Raising Children with a Healthy Understanding of Sexuality
We all got perfectly used to the fact that today, in our hypersexualized society, the “intimations” from being intimate became open to the public. The sex messages are readily found on corner billboards and in sitting area magazines, to say nothing about the TV, movies, and the Internet. Nowadays, the kids are simply assailed with the sexuality in the media. And, as in the modern world the role of the media in a child’s life is overstated, there are certainly a lot of misrepresentations and wrong assumptions about sex that have to be corrected. And the way to correct them is to give a healthy sexual education to the modern children.
With all these said, personally I consider that it is a must for sex education to start at home. Children are surrounded by too much confusion and this confusion should be cleared out as soon as possible, before the mistakes are made. I think, and my opinion is supported by the modern researches, that the parents should take up onto themselves to explain and clarify for their children what the sex and sexuality are all about. On the other hand, talking to the children about sex is certainly not an easy job. It is very uncomfortable and most parents cannot find a way to start this conversation, to say nothing, find what to say. But this cannot be a good enough reason for them to put this duty off (American Academy of Child Adolescent Psychiatry).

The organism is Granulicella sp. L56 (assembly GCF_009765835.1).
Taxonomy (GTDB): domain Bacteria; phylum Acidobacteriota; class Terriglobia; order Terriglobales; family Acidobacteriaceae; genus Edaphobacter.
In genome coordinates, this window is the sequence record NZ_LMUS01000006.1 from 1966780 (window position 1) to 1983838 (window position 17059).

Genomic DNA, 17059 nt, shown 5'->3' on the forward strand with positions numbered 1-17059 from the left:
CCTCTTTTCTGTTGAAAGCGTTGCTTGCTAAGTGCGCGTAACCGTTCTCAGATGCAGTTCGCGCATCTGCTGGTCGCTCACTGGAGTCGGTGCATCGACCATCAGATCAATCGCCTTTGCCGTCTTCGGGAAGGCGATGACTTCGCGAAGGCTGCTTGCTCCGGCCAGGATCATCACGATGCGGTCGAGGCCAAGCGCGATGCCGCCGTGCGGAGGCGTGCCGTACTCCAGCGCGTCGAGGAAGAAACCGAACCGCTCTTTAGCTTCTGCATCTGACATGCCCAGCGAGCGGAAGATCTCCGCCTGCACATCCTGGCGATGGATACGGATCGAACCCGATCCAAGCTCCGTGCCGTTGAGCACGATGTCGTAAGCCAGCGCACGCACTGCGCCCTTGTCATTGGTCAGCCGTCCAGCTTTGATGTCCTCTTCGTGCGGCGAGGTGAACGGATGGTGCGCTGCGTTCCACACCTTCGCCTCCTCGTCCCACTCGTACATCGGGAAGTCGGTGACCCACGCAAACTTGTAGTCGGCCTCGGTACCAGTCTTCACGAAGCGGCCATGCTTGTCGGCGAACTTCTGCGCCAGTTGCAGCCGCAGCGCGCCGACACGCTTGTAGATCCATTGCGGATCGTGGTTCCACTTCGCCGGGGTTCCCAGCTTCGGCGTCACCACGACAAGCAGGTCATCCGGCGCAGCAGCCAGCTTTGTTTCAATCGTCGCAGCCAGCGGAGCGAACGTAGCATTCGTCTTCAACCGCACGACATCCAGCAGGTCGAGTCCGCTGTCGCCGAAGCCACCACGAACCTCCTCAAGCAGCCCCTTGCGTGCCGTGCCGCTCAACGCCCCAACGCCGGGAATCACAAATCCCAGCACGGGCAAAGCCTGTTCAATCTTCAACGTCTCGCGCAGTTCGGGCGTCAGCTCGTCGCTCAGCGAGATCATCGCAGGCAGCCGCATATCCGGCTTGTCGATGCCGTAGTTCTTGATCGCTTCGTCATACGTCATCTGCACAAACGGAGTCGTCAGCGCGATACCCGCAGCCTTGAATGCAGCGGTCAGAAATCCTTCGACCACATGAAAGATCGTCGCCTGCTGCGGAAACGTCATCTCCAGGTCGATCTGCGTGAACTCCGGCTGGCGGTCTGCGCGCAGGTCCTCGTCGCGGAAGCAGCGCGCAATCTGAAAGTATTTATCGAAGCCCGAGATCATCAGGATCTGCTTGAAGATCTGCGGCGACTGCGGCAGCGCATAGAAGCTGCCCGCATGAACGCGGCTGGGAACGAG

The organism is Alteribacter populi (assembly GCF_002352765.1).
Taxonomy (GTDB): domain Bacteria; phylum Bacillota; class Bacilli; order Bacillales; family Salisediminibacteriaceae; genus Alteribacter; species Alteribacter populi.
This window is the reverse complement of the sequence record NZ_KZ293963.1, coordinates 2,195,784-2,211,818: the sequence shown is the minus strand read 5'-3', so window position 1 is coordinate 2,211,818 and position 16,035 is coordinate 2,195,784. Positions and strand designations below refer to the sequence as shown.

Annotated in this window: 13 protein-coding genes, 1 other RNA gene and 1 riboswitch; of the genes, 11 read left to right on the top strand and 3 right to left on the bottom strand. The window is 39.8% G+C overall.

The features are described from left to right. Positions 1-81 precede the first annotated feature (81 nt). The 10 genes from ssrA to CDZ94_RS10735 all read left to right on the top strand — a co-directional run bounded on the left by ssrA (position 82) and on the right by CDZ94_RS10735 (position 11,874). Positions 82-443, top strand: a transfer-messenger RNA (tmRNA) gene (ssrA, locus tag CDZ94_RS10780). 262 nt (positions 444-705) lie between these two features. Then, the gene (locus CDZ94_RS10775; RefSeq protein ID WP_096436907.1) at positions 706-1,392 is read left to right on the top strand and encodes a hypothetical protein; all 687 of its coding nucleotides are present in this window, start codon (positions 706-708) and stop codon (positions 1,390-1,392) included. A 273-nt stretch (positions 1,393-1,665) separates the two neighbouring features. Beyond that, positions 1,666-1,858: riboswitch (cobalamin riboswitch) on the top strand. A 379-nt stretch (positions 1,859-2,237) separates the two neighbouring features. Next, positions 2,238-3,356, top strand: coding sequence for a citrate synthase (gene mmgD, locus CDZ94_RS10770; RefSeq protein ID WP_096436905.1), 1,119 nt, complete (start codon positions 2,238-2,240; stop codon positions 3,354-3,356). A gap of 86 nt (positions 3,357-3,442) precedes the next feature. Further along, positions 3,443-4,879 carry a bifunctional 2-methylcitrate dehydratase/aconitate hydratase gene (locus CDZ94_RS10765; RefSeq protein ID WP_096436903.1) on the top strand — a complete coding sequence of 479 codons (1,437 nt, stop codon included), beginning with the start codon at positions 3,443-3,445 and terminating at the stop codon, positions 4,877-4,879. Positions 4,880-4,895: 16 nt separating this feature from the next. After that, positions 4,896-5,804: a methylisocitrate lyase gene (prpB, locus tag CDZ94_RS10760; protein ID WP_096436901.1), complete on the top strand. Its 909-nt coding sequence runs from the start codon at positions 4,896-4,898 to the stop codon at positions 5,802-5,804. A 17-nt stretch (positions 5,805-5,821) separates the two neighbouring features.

According to the American Academy of Pediatrics, “children and adolescents need input and guidance from parents to help them make healthy and appropriate decisions regarding their sexual behavior since they can be confused and overstimulated by what they see and hear”. Moreover the information that they see or hear may be wrong and even harmful. Some parents may wrongly consider that to feed and dress is the child is the most important and vital tasks expected from them. However, this is not quite true. Talking to the children about love, intimacy, and sexuality is also an essential part of parenting.
As, the “sex topic” is considered to be not a very pleasant one a lot of parents tend to put off this conversation, comforting themselves by saying that the “big talk” will be raised in the nearest future. Conversely, raising sexually healthy and adequate children is not about giving a single “big talk” when they reach a certain age. It is a core duty of parents to raise the question of sexuality all through the life of a child, providing him/her with different and more detailed information as he/she gets older and develops physically and emotionally. Actually, the job of the parents as sexual educators begins when the child is very young (Haffner). As surprising as it is, by touching the baby, by playing with it, talking to it, even the way you decorate its room and dress it you teach it about intimacy that is the first step to learn about sexuality (Haffner).
The right time to talk to children about sex is during their young ages. At the age of three or four the children are at their most curious stages. They learn more about the body and it is very important to introduce the sexuality to the child by explaining him/her the right names of the body parts, as well as the differences between boys and girls. A great advantage of this age is that the children are usually very vocal about things they are unfamiliar with and do not hesitate to ask questions. A very important thing at this stage is to create an open environment in the family and show the child that his questions are welcomed and the parents are ready to answer them in full (Pike). What should be remembered is that talking to children about sex at such an early age can actually diminish the discomfort and ache that comes with teaching the subject later on.